Donate to Remove ads

Got a credit card? use our Credit Card & Finance Calculators

Thanks to johnstevens77,Anonymous,MyNameIsUrl,6Tricia,staffordian, for Donating to support the site

How to manipulate a company valuation

Analysing companies' finances and value from their financial statements using ratios and formulae
monabri
Lemon Half
Posts: 5500
Joined: January 7th, 2017, 9:56 am
Has thanked: 773 times
Been thanked: 1958 times

How to manipulate a company valuation

#449982

Postby monabri » October 13th, 2021, 10:48 pm

https://www.firstlinks.com.au/article/h ... n-you-want

(Of course, if one did the calculation for oneself, a completely different answer would be arrived at and the questions would flow).


As a side note..I also thought the comment in the "comments " by a D Ramsey was Interesting (and worrying) regarding the Takeover of a company called Bellamys in 2019 ( didn't the Chinese have contamination problems with their milk formulations?) . I agree his/her comment saying the Australian government should have stopped the deal and I wonder how many companies will be bought up on the cheap as a result of Covid 19.

simoan
Lemon Quarter
Posts: 1075
Joined: November 5th, 2016, 9:37 am
Has thanked: 195 times
Been thanked: 674 times

Re: How to manipulate a company valuation

#450018

Postby simoan » October 14th, 2021, 8:47 am

Thanks, that's an interesting article containing many pearls of wisdom which those of us who have been investing long enough will be well aware of. It's another good reason to avoid IPO's: the main one being that the seller knows far more than those buying the IPO, and be especially wary where the seller is Private Equity! BTW I always loved that quote about EBITDA from Charlie Munger :)

As for discounted cashflow valuation models... Well, the less said the better. I only recently discovered on another thread that the NAV of a property REIT I hold is actually based on a DCF model. It's not obvious and you have to dig quite deep to discover this. I had always assumed a REIT was valued by an independent property consultant using mark-to-market i.e. a valuation based on recent transactions of properties similar to those held by the REIT. The same applies to similar asset based companies such as Infrastructure funds. I decided to carry on holding the REIT even though I normally avoid anything where valuation is based on DCF, especially where the NAV is the main things supporting the share price!!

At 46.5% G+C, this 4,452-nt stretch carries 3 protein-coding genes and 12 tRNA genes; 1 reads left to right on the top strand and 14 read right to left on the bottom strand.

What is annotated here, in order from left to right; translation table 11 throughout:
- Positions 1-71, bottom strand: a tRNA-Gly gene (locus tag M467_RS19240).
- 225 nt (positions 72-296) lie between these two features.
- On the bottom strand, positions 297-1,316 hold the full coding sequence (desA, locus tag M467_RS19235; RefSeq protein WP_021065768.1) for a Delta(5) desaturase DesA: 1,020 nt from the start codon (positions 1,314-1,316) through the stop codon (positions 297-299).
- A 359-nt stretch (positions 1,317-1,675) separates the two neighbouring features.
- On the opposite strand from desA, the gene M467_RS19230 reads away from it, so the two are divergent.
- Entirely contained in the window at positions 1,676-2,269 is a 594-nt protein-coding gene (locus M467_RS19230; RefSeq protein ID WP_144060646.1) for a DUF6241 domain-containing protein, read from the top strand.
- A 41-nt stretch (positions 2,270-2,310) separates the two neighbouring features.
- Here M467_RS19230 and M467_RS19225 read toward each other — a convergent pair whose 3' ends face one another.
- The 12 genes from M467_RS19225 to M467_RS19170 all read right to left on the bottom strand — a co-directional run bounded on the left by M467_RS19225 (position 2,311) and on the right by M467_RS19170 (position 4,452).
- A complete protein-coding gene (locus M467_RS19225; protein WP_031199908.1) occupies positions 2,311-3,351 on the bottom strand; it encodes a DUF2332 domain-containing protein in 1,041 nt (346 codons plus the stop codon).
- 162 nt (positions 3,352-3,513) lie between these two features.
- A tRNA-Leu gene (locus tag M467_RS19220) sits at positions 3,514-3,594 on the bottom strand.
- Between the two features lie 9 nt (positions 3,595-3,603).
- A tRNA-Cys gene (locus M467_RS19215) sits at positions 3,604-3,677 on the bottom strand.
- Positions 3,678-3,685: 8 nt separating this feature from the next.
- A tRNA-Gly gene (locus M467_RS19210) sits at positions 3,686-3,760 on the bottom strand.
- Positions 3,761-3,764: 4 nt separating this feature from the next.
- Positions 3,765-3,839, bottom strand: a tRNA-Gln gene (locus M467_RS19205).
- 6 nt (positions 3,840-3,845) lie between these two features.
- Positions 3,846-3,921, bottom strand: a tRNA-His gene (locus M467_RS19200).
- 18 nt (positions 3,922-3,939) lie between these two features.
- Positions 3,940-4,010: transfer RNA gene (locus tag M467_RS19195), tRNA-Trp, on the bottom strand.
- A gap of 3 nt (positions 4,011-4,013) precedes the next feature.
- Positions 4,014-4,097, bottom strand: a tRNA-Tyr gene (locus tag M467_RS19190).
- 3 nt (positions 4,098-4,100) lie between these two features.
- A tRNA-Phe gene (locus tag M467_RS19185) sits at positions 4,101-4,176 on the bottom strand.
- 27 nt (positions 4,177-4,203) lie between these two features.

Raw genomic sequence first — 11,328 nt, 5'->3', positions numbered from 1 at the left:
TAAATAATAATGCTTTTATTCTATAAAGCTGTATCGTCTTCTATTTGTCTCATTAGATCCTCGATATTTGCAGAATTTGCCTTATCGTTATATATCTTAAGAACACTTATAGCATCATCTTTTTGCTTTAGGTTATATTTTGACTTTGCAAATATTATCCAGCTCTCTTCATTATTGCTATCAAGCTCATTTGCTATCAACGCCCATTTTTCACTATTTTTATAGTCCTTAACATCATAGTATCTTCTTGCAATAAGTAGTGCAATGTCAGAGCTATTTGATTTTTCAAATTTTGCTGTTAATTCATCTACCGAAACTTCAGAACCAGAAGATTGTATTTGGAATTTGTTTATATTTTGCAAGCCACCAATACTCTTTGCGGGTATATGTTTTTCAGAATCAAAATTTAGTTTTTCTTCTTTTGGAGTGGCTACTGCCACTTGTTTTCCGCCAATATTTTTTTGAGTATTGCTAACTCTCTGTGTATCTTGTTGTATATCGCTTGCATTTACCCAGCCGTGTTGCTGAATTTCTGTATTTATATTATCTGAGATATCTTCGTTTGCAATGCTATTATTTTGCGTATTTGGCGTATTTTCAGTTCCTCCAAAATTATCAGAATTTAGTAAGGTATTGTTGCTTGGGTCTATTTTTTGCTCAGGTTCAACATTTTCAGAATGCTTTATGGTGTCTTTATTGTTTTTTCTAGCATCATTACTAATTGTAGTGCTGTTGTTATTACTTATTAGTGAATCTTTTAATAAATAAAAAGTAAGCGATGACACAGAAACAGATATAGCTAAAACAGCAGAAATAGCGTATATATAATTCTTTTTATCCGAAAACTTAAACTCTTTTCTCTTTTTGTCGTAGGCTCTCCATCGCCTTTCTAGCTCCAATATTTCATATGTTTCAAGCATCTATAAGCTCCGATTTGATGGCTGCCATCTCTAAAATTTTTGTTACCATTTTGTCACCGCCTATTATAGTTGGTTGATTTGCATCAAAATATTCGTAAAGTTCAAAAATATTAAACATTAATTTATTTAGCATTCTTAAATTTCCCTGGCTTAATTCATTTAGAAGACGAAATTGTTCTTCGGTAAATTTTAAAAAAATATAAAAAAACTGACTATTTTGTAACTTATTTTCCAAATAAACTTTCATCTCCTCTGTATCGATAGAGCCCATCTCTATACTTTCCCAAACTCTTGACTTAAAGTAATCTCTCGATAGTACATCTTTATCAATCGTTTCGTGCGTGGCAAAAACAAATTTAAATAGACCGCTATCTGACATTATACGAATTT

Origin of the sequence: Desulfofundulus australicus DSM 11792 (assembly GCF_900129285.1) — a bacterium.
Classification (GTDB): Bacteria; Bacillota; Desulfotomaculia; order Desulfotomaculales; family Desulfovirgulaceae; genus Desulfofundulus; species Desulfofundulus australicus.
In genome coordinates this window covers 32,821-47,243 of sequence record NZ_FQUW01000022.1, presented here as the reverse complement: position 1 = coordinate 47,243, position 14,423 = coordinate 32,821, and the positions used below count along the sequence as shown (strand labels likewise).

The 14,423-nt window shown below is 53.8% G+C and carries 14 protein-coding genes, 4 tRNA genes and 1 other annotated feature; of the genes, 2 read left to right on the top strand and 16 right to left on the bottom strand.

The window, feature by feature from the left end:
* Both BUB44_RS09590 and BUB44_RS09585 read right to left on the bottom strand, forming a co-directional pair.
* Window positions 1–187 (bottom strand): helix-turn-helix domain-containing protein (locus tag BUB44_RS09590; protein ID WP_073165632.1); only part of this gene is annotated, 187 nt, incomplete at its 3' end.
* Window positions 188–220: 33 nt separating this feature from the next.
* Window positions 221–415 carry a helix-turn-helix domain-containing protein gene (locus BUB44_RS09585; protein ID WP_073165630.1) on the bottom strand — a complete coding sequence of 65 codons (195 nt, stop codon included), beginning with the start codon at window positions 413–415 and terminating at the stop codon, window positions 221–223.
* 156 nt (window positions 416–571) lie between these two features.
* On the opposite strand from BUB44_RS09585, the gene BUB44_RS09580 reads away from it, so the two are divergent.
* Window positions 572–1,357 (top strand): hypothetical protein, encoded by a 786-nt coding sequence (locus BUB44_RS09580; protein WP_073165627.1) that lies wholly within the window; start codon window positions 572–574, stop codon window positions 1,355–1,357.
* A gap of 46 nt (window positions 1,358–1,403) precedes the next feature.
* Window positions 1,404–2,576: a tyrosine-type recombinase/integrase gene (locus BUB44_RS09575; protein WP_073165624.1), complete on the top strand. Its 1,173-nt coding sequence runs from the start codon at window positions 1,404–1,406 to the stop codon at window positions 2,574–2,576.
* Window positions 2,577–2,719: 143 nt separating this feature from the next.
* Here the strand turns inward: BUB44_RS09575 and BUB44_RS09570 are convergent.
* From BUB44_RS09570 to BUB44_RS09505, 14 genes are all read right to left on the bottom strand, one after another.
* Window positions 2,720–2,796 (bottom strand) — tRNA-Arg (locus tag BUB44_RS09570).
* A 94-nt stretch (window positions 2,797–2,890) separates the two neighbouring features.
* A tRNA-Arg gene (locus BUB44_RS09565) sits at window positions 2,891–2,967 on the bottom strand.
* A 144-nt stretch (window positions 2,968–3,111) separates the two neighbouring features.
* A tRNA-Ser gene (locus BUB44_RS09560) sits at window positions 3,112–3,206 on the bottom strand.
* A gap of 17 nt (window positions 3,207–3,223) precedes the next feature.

All the best, Si

scrumpyjack
Lemon Quarter
Posts: 2584
Joined: November 4th, 2016, 10:15 am
Has thanked: 234 times
Been thanked: 1167 times

Re: How to manipulate a company valuation

#450021

Postby scrumpyjack » October 14th, 2021, 9:00 am

Yes this reminders me of the first job I was sent on after qualifying as a chartered accountant back in 1974. It was an investigatory audit in Nassau and one asset of the company was a piece of land in Florida. We were presented with 2 professional valuations of it. One was for $4,000 the other was for $10 million!! (3 months in the Bahamas in the winter was a nice one!)

As for 'earnings', many FTSE100 co's have long produced earnings statements which qualify for Charlie Munger's description of EBITDA. The moment you see 'Core' or 'Adjusted' be very careful! It just means 'leave out everything inconvenient and negative' even though it happens every year. If it's a positive, leave it in.

simoan
Lemon Quarter
Posts: 1075
Joined: November 5th, 2016, 9:37 am
Has thanked: 195 times
Been thanked: 674 times

Re: How to manipulate a company valuation

#450026

Postby simoan » October 14th, 2021, 9:24 am

scrumpyjack wrote:As for 'earnings', many FTSE100 co's have long produced earnings statements which qualify for Charlie Munger's description of EBITDA. The moment you see 'Core' or 'Adjusted' be very careful! It just means 'leave out everything inconvenient and negative' even though it happens every year. If it's a positive, leave it in.

I agree. This problem is widespread though and goes well beyond the FTSE100. I have never understood why so many people concentrate on the PER for this reason when selecting investments. If the EPS figure used is heavily adjusted (and so matches Charlie Munger's description of EBITDA) how on earth can you trust the PER?

Its far more important to compare the Adjusted and Statutory EPS numbers to ensure you are happy the adjustments are really one-off in nature (often they are not) and additionally how well EPS translates into cash. I always avoid companies where EPS does not convert to cashflow and where large adjustments to EPS are made every year leading to continual significant differences between the Statutory and Adjusted numbers.

All the best, Si


Return to “Company Analysis”

Who is online

Users browsing this forum: No registered users and 1 guest